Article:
We continued round to the south side and found ourselves staring down the plunging rockface. Here, we saw giant sweetlips, dancing mantis shrimp and the unnerving stare of a moray eel. The fusiliers were painted in an assortment of pigments so vivid they could not be replicated on land. Beyond the shelf, it descends to a whopping 75m. Staring over the edge felt like gazing off the edge of the earth.

In my dive log, I nicknamed this site ‘The Aquarium’ for the sheer volume of tropical fish we saw.

A healthy reef with thousands of fish

Tatawar Kecil
Another site renowned for its strong currents, Tatawa Kecil offers divers with the chance to drift dive over soft coral and anemones to spot the resident pygmy seahorses.

We entered on a falling tide, aiming to exit on a rising tide. Two reef sharks emerged from the blue as we zigzagged down the rock face, fighting the current that tried to sweep us into the deep. They crossed our path a few times before disappearing into the haze.

The coral garden was abundant with pockets of life. Nudibranches with spots and stripes waved their funky frills. Moray eels poked their monstrous heads from cavernous rocks, their unseen bodies twisting beneath them. A grouper, almost as large as me, kept an eye on us as we floated on by.

More giant trevally shimmered past, riding the currents as they huddled together.

Makassar Reef
This site offered us a slow and gentle drift, but conditions can change quickly. Known as a shelving site, the shallow sea bed of Makassar Reef offers an almost martian landscape of craters and coral rubble. Here lies the ‘cleaning stations’ of the manta rays, and it is an ideal location to see these flying acrobats up close.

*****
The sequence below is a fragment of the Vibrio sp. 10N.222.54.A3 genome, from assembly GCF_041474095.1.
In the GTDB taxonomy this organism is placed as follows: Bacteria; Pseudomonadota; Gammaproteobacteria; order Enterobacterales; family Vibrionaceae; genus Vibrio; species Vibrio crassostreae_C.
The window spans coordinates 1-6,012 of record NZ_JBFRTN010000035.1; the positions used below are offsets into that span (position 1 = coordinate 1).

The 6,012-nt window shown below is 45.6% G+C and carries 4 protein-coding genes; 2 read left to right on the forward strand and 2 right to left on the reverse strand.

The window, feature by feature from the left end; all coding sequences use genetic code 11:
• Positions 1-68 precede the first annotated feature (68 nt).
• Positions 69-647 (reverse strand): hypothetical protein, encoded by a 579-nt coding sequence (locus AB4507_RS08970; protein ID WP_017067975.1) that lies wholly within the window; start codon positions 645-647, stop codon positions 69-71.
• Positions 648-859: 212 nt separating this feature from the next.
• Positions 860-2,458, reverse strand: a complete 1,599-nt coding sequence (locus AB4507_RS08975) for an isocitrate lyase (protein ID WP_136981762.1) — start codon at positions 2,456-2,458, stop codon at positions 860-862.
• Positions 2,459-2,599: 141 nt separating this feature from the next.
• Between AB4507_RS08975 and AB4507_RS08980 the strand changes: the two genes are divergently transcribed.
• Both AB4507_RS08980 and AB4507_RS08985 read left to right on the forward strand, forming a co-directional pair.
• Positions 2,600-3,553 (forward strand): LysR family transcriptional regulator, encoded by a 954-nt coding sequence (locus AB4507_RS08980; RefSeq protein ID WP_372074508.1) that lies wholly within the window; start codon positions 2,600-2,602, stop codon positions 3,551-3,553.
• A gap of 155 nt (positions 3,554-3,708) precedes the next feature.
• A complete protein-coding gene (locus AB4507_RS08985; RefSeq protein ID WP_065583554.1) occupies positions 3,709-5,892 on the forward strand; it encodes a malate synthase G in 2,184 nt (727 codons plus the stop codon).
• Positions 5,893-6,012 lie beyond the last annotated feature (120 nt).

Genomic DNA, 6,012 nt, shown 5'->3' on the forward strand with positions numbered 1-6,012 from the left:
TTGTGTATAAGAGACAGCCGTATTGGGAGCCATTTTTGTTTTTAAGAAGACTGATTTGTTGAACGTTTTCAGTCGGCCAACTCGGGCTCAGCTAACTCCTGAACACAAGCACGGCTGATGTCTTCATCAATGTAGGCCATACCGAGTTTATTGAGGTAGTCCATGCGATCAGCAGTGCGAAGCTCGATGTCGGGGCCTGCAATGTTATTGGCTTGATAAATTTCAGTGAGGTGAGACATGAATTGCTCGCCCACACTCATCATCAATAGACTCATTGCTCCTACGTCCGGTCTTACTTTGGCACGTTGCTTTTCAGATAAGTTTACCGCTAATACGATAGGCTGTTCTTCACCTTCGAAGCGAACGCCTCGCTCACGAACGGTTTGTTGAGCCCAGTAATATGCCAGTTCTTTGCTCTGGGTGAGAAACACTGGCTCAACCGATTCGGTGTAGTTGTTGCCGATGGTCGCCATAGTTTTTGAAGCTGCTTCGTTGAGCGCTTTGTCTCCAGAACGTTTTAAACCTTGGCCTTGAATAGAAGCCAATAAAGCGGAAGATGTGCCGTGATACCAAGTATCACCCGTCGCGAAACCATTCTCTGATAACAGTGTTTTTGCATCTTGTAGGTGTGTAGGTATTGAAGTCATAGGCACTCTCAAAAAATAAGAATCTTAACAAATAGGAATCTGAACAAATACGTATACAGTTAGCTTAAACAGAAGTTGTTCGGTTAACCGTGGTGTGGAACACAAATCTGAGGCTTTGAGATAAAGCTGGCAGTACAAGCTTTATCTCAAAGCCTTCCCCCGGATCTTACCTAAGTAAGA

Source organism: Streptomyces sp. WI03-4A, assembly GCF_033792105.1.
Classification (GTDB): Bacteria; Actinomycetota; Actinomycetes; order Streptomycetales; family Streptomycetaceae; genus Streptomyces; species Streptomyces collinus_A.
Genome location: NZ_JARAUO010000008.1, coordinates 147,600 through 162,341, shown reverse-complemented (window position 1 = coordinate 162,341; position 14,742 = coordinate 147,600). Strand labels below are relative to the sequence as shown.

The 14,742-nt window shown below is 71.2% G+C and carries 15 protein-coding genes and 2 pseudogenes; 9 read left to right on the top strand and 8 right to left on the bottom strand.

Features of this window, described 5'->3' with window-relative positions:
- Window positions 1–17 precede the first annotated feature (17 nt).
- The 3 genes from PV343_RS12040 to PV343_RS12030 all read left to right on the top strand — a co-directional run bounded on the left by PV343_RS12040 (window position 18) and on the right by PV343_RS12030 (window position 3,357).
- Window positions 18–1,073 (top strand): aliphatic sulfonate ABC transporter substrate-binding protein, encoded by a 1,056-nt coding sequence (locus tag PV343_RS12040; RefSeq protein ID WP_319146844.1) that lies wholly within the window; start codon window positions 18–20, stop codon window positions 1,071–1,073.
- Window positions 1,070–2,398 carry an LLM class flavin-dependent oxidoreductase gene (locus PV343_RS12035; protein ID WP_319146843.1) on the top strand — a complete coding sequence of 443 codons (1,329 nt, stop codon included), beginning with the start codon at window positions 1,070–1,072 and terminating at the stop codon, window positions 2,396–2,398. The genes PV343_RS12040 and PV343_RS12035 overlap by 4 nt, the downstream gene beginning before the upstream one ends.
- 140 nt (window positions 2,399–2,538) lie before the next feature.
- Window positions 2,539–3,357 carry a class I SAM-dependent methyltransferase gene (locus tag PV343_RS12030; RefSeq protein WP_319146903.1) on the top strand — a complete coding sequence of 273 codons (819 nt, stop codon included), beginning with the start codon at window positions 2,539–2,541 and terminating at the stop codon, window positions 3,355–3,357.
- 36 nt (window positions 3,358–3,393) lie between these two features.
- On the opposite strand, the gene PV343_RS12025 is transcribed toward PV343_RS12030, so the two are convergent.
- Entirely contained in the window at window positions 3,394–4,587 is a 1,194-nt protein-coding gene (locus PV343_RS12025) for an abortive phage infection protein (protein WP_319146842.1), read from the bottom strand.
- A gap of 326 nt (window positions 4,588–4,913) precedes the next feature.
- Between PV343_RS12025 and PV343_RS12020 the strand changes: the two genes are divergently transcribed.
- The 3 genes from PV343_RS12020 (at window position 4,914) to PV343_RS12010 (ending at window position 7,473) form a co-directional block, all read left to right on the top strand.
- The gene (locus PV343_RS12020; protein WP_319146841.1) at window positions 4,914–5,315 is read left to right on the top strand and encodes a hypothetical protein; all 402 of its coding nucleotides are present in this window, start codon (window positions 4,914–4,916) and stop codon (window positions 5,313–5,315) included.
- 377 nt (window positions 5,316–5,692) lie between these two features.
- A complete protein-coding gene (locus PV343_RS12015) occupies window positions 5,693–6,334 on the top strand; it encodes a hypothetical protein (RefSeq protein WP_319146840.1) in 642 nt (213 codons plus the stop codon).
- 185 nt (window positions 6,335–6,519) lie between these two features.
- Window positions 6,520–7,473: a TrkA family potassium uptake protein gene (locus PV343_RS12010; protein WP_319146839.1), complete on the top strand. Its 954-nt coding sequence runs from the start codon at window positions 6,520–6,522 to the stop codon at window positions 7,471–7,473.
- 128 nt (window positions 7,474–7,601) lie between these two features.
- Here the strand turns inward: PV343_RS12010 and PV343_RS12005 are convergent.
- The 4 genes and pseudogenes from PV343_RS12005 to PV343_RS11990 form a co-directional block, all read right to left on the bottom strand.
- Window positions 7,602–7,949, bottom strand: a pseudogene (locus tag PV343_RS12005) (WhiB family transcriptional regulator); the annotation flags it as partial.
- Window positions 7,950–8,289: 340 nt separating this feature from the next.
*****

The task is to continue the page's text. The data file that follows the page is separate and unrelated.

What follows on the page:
A giant manta ray chaperoned by a giant trevally

Although seemingly barren with mostly broken coral, you can find some larger clumps of coral heads (or brommies) with reef fish sheltering inside. We saw a white tip reef shark, so they were wise to find a hiding spot. Flitting between the surviving coral, we clocked Zap-coloured parrotfish, a deflated pufferfish and some punky batfish outlined in neon.

Then, the main event. Our dive master saw two manta rays flapping towards us and used a metal rod to twang her tank. Kneeling in the broken shards of coral, we gazed upwards as the manta rays flew over our heads. When you spot a giant manta ray, it can be a challenge to stay in one place before the current shuffles you away. With reef hooks, it is possible to hold yourself to a rock, but finding something to grip on to can be a difficult task. My divemaster ended up holding me as I threatened to skid off on my own.

Circling back, the manta rays were inquisitive and swam into our bubble streams. Two more joined the party, and flapped effortlessly against the current that was still edging us forwards. As their wings rose and fell, they twisted their bodies. Their lower flanks lit up as they flew towards the surface.

Dive Package Information
Company: Komodo Dive Center
Boat: Mastro Aldo
Website: https://www.komododivecenter.com/
Package: 4 days, 3 nights (other stays are available) with food and board
Diving equipment: Included, but dive computers available for extra
Group sizes: Small. We lucked out and had one divemaster for two divers!

Have you ever been on a drift dive? Where is your favourite place to catch a current? Let me know in the comments.